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SULLIVAN v. HOUSTOUN

June 14, 1996

OWEN SULLIVAN, Plaintiff
v.
FEATHER HOUSTOUN, et al., Defendants



The opinion of the court was delivered by: MCCLURE

 June 14, 1996

 BACKGROUND:

 On June 19, 1995, plaintiff Owen Sullivan initiated this action with the filing of a complaint pursuant to 42 U.S.C. § 1983. Sullivan alleges that his right to free speech under the First Amendment was violated by the termination of his employment by the Pennsylvania Department of Public Welfare, Office of Hearings and Appeals. The termination occurred after Sullivan directed a letter to Governor Thomas Ridge. Sullivan also asserts a supplemental claim under the Pennsylvania Whistleblower Law, 43 Pa. Cons. Stat. Ann. § 1421.

 Before the court is a motion by defendants for summary judgment.

 DISCUSSION:

 I. STANDARD OF REVIEW

 Summary judgment is appropriate if the "pleadings, depositions, answers to interrogatories, and admissions on file, together with the affidavits, if any, show that there is no genuine issue as to any material fact and that the moving party is entitled to judgment as a matter of law." Fed. R. Civ. P. 56(c) (emphasis added).

 
... The plain language of Rule 56(c) mandates the entry of summary judgment, after adequate time for discovery and upon motion, against a party who fails to make a showing sufficient to establish the existence of an element essential to that party's case, and on which that party will bear the burden of proof at trial. In such a situation, there can be 'no genuine issue as to any material fact,' since a complete failure of proof concerning an essential element of the nonmoving party's case necessarily renders all other facts immaterial. The moving party is 'entitled to judgment as a matter of law' because the nonmoving party has failed to make a sufficient showing on an essential element of her case with respect to which she has the burden of proof.

 Celotex Corp. v. Catrett, 477 U.S. 317, 323-324, 91 L. Ed. 2d 265, 106 S. Ct. 2548 (1986).

 The moving party bears the initial responsibility of stating the basis for its motions and identifying those portions of the record which demonstrate the absence of a genuine issue of material fact. He or she can discharge that burden by "showing ... that there is an absence of evidence to support the nonmoving party's case." Celotex at 323, 325.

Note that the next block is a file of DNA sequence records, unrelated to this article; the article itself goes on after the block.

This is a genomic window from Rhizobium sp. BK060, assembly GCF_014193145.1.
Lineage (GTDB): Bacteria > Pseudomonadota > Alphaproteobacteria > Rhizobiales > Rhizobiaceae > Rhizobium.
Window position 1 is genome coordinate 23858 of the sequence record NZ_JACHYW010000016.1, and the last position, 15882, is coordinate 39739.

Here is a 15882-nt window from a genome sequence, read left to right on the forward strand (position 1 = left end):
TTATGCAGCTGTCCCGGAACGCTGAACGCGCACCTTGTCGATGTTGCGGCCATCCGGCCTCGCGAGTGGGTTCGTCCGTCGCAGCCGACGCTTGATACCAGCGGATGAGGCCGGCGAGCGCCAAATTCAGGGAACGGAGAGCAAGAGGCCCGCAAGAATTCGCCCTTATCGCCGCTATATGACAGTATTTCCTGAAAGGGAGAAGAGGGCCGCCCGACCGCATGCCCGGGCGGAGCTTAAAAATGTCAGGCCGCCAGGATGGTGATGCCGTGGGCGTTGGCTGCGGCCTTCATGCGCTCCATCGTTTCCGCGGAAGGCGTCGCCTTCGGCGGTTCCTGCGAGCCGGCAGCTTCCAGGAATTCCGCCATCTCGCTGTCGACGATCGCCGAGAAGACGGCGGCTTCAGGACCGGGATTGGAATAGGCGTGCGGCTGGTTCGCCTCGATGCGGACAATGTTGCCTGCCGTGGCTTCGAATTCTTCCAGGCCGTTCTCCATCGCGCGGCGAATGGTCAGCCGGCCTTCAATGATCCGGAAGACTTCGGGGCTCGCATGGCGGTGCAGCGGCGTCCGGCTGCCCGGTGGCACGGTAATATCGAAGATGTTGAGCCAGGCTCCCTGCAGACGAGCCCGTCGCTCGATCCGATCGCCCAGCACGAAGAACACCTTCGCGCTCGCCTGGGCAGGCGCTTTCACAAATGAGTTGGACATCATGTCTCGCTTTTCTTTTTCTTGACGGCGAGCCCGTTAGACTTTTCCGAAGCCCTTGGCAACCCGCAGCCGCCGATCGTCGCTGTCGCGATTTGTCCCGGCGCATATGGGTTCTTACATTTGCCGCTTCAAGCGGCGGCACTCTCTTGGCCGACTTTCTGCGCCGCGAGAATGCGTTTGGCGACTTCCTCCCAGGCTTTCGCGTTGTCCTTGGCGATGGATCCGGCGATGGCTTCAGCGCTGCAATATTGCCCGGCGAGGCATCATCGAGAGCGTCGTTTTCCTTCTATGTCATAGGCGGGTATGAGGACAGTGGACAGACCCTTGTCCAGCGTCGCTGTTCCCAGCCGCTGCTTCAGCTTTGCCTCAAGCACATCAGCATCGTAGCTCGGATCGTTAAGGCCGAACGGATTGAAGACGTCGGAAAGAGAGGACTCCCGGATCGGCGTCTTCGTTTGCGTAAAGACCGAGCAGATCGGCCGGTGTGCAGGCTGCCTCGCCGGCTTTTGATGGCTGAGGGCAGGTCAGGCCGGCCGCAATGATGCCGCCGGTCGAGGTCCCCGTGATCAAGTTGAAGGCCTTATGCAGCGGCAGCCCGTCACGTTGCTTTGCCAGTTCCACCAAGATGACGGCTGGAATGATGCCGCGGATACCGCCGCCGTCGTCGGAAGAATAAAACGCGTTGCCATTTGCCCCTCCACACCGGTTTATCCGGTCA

Issues of fact are genuine "only if a reasonable jury, considering the evidence presented, could find for the non-moving party." Childers v. Joseph, 842 F.2d 689, 694 (3d Cir. 1988) (citing Anderson v. Liberty Lobby, Inc., 477 U.S. 242, 249, 91 L. Ed. 2d 202, 106 S. Ct. 2505 (1986)). Material facts are those which will affect the outcome of the trial under governing law. Anderson at 248. In determining whether an issue of material fact exists, the court must consider all evidence in the light most favorable to the non-moving party. White v. Westinghouse Electric Co., 862 F.2d 56, 59 (3d Cir. 1988).

 From June 28, 1993, to May 26, 1995, Sullivan was an employee of the Department of Public Welfare, Office of Hearings and Appeals, in the position of Attorney Examiner 2. Defendants are: Feather Houstoun, Secretary of the Department of Public Welfare; Larry Toth, Director of the Department's Bureau of Personnel; and Peter Speaks, Director of the Office of Hearings and Appeals. Speaks was plaintiff's supervisor.

 After an initial period of two or three months in which his work performance was good, Sullivan was disciplined on a number of occasions. What followed was a series of incidents in which Sullivan allegedly was insolent toward and uncooperative with Speaks. These incidents included Sullivan's refusal to turn off a tape recorder during discipline-related conferences with Speaks as well as to make changes in memorandum ...


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